Learn how plants respond to higher atmospheric CO2 concentrations

How does rising atmospheric CO2 affect marine organisms?

Click to locate material archived on our website by topic


Changes in Daily Extreme Temperatures on China's Loess Plateau

Paper Reviewed
Yan, G., Qi, F., Wei, L., Aigang, L., Yu, W., Jing, Y., Aifang, C., Yamin, W., Yubo, S., Li, L. and Qianqian, M. 2015. Changes of daily climate extremes in Loess Plateau during 1960-2013. Quaternary International 371: 5-21.

Based on data that Yan et al. (2015) obtained from the National Climate Center of the China Meteorological Administration, which monitors a nationwide network of weather-observing stations that began operation in the 1950s, the team of eleven researchers determined that the observed changes in cold extremes between 1960 and 2013 were larger than those in warm extremes over the Loess Plateau, because winter temperatures had been increasing more rapidly than had summer temperatures, and because "warming trends in minimum temperature indices were greater than those relating to maximum temperature."

The great significance of these findings is highlighted by the fact that (1) Ma et al. (2015) have recently demonstrated that typically-experienced extreme cold throughout China is much more deadly than is typically-experienced extreme heat, and that (2) Gasparrini et al. (2015) have shown the same to be true for literally hundreds of locations throughout the entire world. And yet the global warming climate alarmists seem to be so upset about what has actually been a true life saver for many people scattered throughout the world, as both winter temperatures and daily minimum temperatures have risen much faster and further than have summer temperatures and daily maximum temperatures. Their concerns are backwards!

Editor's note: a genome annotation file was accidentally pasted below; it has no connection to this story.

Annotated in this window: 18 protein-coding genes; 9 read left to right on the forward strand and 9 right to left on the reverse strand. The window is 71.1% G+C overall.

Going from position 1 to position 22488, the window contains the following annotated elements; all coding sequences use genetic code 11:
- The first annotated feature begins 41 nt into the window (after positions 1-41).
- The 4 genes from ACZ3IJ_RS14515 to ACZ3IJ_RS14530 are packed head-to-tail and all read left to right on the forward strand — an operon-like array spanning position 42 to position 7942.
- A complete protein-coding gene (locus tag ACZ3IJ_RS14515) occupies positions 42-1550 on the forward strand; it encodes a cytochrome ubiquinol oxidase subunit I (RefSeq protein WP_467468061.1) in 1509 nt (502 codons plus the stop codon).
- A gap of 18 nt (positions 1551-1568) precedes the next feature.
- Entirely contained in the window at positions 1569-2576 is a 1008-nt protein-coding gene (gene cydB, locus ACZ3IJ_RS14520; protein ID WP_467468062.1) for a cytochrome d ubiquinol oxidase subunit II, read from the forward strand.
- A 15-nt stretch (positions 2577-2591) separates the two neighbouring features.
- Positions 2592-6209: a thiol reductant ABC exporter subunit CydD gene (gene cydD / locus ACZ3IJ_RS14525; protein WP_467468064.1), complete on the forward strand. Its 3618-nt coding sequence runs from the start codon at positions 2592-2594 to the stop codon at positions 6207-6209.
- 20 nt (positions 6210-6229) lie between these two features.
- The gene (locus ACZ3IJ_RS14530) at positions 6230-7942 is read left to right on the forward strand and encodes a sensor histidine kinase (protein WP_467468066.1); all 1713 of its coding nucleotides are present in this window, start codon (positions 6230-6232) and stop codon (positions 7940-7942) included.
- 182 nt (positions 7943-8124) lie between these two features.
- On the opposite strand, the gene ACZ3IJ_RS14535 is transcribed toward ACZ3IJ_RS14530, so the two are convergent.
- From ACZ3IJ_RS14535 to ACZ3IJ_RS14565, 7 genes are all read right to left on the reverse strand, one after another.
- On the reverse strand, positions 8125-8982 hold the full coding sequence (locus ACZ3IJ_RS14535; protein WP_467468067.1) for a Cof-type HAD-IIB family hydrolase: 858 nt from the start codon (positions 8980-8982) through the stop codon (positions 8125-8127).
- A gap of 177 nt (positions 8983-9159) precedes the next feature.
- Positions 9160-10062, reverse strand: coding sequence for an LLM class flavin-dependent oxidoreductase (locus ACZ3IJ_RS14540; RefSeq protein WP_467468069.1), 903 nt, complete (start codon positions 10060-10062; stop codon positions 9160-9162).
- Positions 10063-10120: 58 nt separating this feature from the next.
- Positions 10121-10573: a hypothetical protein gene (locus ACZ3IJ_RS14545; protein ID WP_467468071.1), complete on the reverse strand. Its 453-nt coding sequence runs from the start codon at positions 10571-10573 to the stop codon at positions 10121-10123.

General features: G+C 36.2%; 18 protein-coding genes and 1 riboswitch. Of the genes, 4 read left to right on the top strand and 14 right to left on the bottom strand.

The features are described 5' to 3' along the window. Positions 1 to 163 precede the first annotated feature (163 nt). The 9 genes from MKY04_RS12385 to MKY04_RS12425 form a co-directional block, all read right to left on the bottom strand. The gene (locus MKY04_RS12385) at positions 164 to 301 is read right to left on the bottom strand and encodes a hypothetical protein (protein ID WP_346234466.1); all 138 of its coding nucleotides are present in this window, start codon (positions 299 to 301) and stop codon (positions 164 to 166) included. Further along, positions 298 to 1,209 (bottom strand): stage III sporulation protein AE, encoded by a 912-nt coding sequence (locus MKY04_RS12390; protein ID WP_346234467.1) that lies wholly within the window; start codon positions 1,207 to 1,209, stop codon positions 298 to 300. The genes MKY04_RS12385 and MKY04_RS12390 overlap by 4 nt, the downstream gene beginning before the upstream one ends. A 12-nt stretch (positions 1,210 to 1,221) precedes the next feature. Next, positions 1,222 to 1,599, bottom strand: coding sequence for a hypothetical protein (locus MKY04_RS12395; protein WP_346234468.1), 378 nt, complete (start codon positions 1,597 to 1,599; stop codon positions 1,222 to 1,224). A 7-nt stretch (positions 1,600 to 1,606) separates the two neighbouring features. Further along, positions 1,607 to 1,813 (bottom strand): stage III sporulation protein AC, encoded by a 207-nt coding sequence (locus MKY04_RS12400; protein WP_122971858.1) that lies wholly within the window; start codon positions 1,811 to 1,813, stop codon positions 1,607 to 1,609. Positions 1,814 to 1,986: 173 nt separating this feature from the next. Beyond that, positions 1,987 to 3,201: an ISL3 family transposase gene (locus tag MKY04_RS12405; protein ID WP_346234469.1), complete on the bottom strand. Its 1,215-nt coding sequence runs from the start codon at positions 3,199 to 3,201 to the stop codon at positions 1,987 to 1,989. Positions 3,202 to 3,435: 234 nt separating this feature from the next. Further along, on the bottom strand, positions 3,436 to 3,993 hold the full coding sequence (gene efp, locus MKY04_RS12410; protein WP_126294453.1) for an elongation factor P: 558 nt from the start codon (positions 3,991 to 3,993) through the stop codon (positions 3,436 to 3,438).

References
Gasparrini, A., Guo, Y., Hashizume, M., Lavigne, E., Zanobetti, A., Schwartz, J., Tobias, A., Tong, S., Rocklöv, J., Forsberg, B., Leone, M, De Sario, M., Bell, M.L., Guo, Y.L.L., Wu, C.F., Kan, H., Yi, S.M., de Sousa, Z., Coelho, S. M., Saldiva, P.H., Honda, Y., Kim, H. and Armstrong, B. 2015. Mortality risk attributable to high and low ambient temperature: a multi-country observational study. The Lancet: 10.1016/S0140-6736(14)62114-0.

Ma, W., Wang, L., Lin, H., Liu, T., Zhang, Y., Rutherford, S., Luo, Y., Zeng, W., Zhang, Y., Wang, X., Gu, X., Chu, C., Xiao, J. and Zhou, M. 2015. The temperature-mortality relationship in China: An analysis from 66 Chinese communities. Environmental Research 137: 72-77.

Posted 9 September 2015